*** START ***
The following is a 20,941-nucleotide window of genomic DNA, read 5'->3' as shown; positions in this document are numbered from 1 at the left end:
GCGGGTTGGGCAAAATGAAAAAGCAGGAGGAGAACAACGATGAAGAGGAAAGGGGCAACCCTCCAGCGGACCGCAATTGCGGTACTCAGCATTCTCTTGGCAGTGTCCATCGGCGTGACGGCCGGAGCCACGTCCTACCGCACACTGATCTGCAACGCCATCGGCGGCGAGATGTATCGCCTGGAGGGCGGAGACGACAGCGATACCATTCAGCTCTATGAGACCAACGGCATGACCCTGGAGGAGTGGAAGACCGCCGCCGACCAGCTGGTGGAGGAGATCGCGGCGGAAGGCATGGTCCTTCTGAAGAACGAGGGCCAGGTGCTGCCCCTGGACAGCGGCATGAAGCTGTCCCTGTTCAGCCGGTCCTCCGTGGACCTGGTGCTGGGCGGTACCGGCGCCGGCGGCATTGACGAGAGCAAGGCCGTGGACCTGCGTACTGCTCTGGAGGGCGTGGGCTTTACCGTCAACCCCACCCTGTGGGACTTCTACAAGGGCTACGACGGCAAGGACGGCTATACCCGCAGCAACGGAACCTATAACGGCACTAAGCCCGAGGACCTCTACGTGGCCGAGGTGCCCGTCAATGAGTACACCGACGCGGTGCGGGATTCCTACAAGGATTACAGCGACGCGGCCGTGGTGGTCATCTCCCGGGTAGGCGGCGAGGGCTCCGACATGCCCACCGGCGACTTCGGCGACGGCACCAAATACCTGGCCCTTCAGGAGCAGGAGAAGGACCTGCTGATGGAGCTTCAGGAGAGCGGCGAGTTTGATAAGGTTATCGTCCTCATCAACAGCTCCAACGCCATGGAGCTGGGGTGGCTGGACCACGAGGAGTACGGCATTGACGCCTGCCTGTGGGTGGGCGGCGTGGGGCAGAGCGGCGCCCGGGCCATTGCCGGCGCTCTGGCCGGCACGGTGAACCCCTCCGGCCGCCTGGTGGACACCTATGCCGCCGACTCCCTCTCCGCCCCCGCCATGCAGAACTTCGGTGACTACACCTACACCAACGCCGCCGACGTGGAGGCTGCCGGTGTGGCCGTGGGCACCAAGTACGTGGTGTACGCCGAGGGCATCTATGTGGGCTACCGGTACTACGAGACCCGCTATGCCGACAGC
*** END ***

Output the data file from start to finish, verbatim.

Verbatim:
The following is a 20,941-nucleotide window of genomic DNA, read 5'->3' as shown; positions in this document are numbered from 1 at the left end:
GCGGGTTGGGCAAAATGAAAAAGCAGGAGGAGAACAACGATGAAGAGGAAAGGGGCAACCCTCCAGCGGACCGCAATTGCGGTACTCAGCATTCTCTTGGCAGTGTCCATCGGCGTGACGGCCGGAGCCACGTCCTACCGCACACTGATCTGCAACGCCATCGGCGGCGAGATGTATCGCCTGGAGGGCGGAGACGACAGCGATACCATTCAGCTCTATGAGACCAACGGCATGACCCTGGAGGAGTGGAAGACCGCCGCCGACCAGCTGGTGGAGGAGATCGCGGCGGAAGGCATGGTCCTTCTGAAGAACGAGGGCCAGGTGCTGCCCCTGGACAGCGGCATGAAGCTGTCCCTGTTCAGCCGGTCCTCCGTGGACCTGGTGCTGGGCGGTACCGGCGCCGGCGGCATTGACGAGAGCAAGGCCGTGGACCTGCGTACTGCTCTGGAGGGCGTGGGCTTTACCGTCAACCCCACCCTGTGGGACTTCTACAAGGGCTACGACGGCAAGGACGGCTATACCCGCAGCAACGGAACCTATAACGGCACTAAGCCCGAGGACCTCTACGTGGCCGAGGTGCCCGTCAATGAGTACACCGACGCGGTGCGGGATTCCTACAAGGATTACAGCGACGCGGCCGTGGTGGTCATCTCCCGGGTAGGCGGCGAGGGCTCCGACATGCCCACCGGCGACTTCGGCGACGGCACCAAATACCTGGCCCTTCAGGAGCAGGAGAAGGACCTGCTGATGGAGCTTCAGGAGAGCGGCGAGTTTGATAAGGTTATCGTCCTCATCAACAGCTCCAACGCCATGGAGCTGGGGTGGCTGGACCACGAGGAGTACGGCATTGACGCCTGCCTGTGGGTGGGCGGCGTGGGGCAGAGCGGCGCCCGGGCCATTGCCGGCGCTCTGGCCGGCACGGTGAACCCCTCCGGCCGCCTGGTGGACACCTATGCCGCCGACTCCCTCTCCGCCCCCGCCATGCAGAACTTCGGTGACTACACCTACACCAACGCCGCCGACGTGGAGGCTGCCGGTGTGGCCGTGGGCACCAAGTACGTGGTGTACGCCGAGGGCATCTATGTGGGCTACCGGTACTACGAGACCCGCTATGCCGACAGC